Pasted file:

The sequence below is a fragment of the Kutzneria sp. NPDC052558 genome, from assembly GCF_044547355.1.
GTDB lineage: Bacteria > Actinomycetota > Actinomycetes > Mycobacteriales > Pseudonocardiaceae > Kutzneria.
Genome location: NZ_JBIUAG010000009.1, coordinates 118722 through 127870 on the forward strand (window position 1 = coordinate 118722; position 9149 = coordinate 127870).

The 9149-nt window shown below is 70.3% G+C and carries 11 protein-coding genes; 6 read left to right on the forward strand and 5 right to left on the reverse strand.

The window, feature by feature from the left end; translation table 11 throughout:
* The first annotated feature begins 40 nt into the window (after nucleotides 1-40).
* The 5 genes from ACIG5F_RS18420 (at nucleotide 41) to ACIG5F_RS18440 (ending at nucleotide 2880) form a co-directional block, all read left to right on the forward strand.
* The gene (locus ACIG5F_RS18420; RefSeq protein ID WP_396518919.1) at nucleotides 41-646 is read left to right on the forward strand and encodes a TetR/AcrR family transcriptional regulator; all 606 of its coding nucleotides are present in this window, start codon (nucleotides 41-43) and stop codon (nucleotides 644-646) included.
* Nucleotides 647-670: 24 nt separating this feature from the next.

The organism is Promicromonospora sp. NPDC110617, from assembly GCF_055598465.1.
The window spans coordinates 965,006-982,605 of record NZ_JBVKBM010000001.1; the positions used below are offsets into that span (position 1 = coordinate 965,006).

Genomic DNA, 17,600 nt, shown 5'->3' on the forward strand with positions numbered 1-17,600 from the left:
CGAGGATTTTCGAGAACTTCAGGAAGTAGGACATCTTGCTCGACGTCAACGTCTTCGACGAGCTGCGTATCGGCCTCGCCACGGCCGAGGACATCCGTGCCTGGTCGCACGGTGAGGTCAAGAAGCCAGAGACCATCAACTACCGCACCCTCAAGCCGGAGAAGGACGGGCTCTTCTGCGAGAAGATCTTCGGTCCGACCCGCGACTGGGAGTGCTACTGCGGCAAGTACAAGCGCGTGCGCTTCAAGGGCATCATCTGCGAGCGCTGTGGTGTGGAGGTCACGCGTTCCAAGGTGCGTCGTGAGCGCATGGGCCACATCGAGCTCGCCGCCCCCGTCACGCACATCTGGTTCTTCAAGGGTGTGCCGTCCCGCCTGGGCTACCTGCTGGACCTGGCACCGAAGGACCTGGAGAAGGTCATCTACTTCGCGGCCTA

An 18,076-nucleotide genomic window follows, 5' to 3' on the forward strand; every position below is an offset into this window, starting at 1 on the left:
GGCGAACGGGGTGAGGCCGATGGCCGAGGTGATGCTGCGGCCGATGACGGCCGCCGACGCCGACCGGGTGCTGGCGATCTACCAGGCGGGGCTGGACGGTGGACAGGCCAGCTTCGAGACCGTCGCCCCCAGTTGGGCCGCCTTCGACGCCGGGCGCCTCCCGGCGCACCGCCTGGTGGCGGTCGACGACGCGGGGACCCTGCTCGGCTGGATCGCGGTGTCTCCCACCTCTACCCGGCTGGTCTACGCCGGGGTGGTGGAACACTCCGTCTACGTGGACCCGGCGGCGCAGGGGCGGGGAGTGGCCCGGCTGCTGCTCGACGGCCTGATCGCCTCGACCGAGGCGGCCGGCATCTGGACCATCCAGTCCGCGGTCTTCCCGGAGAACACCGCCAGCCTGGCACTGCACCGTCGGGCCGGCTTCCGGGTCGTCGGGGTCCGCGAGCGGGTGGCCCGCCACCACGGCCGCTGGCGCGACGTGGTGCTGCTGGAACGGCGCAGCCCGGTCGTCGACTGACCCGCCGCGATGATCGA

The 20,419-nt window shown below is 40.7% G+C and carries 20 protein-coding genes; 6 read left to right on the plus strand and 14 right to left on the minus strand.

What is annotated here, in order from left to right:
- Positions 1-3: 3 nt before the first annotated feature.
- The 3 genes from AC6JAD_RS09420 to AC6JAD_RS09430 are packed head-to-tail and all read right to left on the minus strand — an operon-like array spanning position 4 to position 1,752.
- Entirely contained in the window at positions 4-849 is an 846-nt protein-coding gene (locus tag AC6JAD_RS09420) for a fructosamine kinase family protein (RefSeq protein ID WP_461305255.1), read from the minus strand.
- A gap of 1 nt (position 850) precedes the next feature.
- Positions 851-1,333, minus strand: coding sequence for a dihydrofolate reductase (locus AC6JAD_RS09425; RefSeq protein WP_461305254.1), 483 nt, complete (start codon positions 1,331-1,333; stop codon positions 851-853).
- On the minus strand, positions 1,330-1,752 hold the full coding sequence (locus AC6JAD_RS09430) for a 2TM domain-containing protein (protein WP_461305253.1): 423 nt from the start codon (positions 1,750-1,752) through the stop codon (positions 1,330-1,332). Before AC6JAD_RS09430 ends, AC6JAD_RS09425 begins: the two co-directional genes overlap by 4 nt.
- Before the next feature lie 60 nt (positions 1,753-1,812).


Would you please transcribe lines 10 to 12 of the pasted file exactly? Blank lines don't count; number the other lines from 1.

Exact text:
The organism is Promicromonospora sp. NPDC110617, from assembly GCF_055598465.1.
The window spans coordinates 965,006-982,605 of record NZ_JBVKBM010000001.1; the positions used below are offsets into that span (position 1 = coordinate 965,006).

Genomic DNA, 17,600 nt, shown 5'->3' on the forward strand with positions numbered 1-17,600 from the left: